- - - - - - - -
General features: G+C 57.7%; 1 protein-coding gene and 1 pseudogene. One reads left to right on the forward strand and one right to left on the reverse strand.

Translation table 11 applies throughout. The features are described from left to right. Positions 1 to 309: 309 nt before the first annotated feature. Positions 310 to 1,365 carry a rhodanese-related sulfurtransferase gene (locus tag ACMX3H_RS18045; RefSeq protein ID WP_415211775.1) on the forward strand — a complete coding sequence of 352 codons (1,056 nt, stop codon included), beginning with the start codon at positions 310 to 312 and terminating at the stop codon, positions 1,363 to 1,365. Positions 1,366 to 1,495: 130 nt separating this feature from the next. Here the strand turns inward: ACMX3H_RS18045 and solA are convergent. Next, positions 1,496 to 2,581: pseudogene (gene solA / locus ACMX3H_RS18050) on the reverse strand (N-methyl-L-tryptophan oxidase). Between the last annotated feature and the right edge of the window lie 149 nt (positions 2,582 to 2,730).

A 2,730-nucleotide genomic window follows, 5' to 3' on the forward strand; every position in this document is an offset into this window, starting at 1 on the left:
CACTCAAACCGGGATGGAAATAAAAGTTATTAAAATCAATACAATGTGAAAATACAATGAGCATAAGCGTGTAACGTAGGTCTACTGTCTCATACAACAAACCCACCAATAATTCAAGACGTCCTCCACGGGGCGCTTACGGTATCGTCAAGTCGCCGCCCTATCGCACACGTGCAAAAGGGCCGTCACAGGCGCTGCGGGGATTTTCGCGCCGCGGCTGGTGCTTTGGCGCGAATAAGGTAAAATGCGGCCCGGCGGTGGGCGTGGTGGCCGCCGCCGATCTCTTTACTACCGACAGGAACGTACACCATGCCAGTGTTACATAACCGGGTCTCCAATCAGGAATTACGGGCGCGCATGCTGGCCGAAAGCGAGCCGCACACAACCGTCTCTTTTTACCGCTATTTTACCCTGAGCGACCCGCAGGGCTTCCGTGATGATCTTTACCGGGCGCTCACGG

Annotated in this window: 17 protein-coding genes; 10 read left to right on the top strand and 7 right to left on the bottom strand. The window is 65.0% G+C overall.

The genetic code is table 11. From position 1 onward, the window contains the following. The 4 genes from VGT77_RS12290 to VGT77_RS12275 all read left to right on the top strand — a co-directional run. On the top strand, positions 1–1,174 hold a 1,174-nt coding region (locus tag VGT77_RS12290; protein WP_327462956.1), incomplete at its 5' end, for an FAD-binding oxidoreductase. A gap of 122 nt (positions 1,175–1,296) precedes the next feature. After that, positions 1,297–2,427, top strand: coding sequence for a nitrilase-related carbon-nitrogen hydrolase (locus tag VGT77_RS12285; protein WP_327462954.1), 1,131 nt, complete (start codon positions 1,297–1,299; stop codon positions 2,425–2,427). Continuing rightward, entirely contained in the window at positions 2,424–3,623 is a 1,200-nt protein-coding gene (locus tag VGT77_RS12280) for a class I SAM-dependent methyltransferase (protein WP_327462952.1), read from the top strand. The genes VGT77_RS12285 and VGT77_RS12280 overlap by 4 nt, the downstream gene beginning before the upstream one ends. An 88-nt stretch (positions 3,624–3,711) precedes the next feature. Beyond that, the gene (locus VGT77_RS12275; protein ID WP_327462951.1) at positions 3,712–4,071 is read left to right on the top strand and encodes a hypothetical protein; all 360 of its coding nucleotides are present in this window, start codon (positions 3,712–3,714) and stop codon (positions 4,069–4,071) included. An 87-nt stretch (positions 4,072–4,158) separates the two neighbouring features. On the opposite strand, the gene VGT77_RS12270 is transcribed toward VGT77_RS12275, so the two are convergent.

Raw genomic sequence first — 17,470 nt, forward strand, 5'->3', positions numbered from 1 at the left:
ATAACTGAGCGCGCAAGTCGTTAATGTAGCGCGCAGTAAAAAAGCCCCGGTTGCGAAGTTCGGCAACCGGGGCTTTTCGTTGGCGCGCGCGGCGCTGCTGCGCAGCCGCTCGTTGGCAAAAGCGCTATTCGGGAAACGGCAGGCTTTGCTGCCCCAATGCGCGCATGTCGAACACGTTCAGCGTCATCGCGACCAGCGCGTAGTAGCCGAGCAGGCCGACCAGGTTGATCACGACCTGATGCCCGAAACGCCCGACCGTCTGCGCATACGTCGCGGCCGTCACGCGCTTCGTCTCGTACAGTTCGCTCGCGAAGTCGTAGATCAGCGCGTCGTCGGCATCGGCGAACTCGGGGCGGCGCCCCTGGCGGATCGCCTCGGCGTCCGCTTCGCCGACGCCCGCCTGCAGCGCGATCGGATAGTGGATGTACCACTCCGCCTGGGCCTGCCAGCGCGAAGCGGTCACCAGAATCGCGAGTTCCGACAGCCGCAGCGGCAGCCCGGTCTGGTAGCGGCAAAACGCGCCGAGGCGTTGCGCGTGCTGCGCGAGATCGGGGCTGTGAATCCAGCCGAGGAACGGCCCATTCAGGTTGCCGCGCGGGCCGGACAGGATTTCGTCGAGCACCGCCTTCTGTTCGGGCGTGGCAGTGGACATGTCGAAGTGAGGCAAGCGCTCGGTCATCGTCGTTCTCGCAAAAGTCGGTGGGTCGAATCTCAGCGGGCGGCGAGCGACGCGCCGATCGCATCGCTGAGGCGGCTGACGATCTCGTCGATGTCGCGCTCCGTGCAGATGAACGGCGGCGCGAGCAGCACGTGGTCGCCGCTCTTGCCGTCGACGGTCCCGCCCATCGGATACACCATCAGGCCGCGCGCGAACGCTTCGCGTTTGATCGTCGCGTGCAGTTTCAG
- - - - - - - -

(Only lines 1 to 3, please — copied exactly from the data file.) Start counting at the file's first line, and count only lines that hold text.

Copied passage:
General features: G+C 57.7%; 1 protein-coding gene and 1 pseudogene. One reads left to right on the forward strand and one right to left on the reverse strand.

Translation table 11 applies throughout. The features are described from left to right. Positions 1 to 309: 309 nt before the first annotated feature. Positions 310 to 1,365 carry a rhodanese-related sulfurtransferase gene (locus tag ACMX3H_RS18045; RefSeq protein ID WP_415211775.1) on the forward strand — a complete coding sequence of 352 codons (1,056 nt, stop codon included), beginning with the start codon at positions 310 to 312 and terminating at the stop codon, positions 1,363 to 1,365. Positions 1,366 to 1,495: 130 nt separating this feature from the next. Here the strand turns inward: ACMX3H_RS18045 and solA are convergent. Next, positions 1,496 to 2,581: pseudogene (gene solA / locus ACMX3H_RS18050) on the reverse strand (N-methyl-L-tryptophan oxidase). Between the last annotated feature and the right edge of the window lie 149 nt (positions 2,582 to 2,730).

A 2,730-nucleotide genomic window follows, 5' to 3' on the forward strand; every position in this document is an offset into this window, starting at 1 on the left: